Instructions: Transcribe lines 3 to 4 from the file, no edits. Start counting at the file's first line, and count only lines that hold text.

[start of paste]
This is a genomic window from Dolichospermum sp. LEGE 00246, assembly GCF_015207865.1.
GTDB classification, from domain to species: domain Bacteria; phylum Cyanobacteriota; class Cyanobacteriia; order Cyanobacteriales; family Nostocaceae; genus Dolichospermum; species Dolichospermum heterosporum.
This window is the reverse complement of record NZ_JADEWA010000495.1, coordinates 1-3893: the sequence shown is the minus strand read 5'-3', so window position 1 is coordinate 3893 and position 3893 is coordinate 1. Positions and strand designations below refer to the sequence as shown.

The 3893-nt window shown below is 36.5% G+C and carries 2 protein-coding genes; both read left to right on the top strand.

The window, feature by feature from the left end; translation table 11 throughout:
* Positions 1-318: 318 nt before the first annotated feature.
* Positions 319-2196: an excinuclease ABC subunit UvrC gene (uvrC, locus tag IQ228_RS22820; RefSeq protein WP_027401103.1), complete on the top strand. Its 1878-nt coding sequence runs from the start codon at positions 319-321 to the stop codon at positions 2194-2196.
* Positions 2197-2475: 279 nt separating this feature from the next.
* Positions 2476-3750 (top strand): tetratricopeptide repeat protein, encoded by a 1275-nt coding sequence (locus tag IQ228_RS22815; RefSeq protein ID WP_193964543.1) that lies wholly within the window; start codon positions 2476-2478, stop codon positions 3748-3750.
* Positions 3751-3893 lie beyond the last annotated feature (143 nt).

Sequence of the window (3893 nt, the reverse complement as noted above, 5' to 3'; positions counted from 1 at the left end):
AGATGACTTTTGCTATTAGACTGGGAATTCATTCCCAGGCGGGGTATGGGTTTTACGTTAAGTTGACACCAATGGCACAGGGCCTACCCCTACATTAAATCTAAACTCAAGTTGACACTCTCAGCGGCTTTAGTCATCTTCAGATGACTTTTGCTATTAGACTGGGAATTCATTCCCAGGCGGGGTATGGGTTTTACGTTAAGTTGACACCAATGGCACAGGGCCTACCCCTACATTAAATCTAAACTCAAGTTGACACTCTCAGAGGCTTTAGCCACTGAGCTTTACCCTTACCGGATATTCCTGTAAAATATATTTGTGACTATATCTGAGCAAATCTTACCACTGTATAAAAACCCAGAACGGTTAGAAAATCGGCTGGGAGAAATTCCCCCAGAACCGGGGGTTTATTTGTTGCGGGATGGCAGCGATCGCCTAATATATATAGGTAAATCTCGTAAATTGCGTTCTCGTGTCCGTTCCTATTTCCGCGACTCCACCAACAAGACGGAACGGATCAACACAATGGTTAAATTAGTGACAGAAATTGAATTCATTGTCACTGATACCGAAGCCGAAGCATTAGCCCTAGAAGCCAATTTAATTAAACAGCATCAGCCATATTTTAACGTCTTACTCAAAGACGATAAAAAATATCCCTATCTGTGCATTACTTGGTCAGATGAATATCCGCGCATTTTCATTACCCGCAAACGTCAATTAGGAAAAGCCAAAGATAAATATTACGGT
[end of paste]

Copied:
This window is the reverse complement of record NZ_JADEWA010000495.1, coordinates 1-3893: the sequence shown is the minus strand read 5'-3', so window position 1 is coordinate 3893 and position 3893 is coordinate 1. Positions and strand designations below refer to the sequence as shown.

The 3893-nt window shown below is 36.5% G+C and carries 2 protein-coding genes; both read left to right on the top strand.